Every piece of architecture is made of parts, and pools are no different. Knowing how to choose and maintain your parts and materials is critical in making your pool everything you need. Here are two examples:
Coping refers to the edging of the pool. It caps the pool walls, which protects it from weathering and wear. It keeps water in the pool and debris out of the pool. Aesthetically, it completes the look of it. Coping can be brick, concrete, natural stone, or composite materials. All these materials will need occasional scrubbing to keep algae and calcium deposits off of them. They will need a coat of sealant to protect them from the water too, though some types of natural stone are more porous than others. Those will need more sealant than the other materials. If the material starts to chip or crack, you will want to replace the piece quickly. Cracked coping can fall on swimmers or scratch them.
One of the easiest ways to completely overhaul the look of your pool without changing the basic structure is to change out the coping. Switching concrete for brick, for instance, turns a modern pool into a rustic one.
Removing debris from the water is critical to maintaining it, and that is what a filter does. They can be made of sand beds, cloth cartridges, or cloth cartridges full of diatomaceous earth. The cartridges will need to be rinsed out and checked for rips regularly. The recommended schedule is once every 4 to 6 months. Doing it more often makes the filter less efficient because the debris helps catch more debris. The pressure gauge on your filter should register 10 to 20 psi. Backwashing, or running through the filter in the opposite direction than normal, will break loose the debris so that it can start operating efficiently again. It is time for a new filter when the caps and core are cracked. Cartridges can be replaced; but the surrounding frame cannot.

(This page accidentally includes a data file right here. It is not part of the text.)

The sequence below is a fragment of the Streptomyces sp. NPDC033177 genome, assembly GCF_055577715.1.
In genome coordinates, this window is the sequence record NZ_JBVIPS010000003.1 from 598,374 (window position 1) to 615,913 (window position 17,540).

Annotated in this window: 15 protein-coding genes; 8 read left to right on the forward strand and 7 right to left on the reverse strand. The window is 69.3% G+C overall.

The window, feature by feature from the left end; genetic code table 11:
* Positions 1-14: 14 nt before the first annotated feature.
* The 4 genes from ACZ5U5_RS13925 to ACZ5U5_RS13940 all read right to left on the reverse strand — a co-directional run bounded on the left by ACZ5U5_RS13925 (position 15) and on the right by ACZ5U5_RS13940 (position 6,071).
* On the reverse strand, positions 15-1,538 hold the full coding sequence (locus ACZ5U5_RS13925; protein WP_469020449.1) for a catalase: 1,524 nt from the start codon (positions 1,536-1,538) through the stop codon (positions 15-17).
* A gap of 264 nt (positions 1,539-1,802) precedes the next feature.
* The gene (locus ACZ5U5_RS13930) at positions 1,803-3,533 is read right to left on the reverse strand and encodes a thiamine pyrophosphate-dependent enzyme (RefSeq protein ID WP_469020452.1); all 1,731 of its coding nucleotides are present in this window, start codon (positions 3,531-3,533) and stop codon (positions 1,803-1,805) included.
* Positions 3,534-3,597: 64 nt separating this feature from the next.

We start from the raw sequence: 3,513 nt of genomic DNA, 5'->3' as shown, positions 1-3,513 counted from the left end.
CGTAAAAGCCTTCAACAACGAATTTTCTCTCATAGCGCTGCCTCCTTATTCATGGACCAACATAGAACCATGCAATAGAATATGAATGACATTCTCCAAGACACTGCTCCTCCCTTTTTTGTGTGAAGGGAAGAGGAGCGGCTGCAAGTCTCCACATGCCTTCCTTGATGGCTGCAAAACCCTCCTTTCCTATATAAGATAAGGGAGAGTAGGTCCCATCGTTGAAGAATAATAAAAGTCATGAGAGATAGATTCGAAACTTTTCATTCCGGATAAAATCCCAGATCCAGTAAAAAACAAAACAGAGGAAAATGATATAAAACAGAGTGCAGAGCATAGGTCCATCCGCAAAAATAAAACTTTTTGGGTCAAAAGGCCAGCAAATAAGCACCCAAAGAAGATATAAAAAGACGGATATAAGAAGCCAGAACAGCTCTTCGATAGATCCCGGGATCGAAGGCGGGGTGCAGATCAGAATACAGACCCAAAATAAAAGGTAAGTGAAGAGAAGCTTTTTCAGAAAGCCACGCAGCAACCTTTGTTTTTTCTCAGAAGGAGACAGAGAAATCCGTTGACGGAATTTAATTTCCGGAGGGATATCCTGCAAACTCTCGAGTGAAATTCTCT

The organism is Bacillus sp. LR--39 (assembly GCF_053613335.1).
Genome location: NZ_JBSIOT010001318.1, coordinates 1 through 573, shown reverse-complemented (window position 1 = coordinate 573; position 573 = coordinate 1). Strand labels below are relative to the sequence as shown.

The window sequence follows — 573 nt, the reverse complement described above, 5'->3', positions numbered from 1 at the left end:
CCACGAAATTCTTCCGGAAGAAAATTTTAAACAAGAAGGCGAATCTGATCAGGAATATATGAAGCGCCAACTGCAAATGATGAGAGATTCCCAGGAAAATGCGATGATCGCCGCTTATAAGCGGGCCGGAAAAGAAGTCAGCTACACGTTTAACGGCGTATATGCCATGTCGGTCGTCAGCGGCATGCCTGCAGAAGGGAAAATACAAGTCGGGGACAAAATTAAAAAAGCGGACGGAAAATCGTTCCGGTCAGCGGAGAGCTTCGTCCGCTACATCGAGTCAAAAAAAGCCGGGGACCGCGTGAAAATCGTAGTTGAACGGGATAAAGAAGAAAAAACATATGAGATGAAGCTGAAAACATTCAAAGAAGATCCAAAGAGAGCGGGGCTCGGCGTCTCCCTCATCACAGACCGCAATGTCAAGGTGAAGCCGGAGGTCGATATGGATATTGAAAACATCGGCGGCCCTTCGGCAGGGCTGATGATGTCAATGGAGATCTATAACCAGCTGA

Whether or not you should change the type of filter you are using is a more complicated question. A cartridge filter with diatomaceous earth may be the same size and shape as a cartridge filter without, and so only leaves you with deciding if you want the cleaning boost the diatomaceous earth will give. Sand filters are a whole other animal, and may be easier to stick with until you completely redesign your pool. One way to make sure that both of these components are taken care of is to have a professional pool maintenance company scheduled to regularly inspect your pool. They have the experience to recognize what is needed.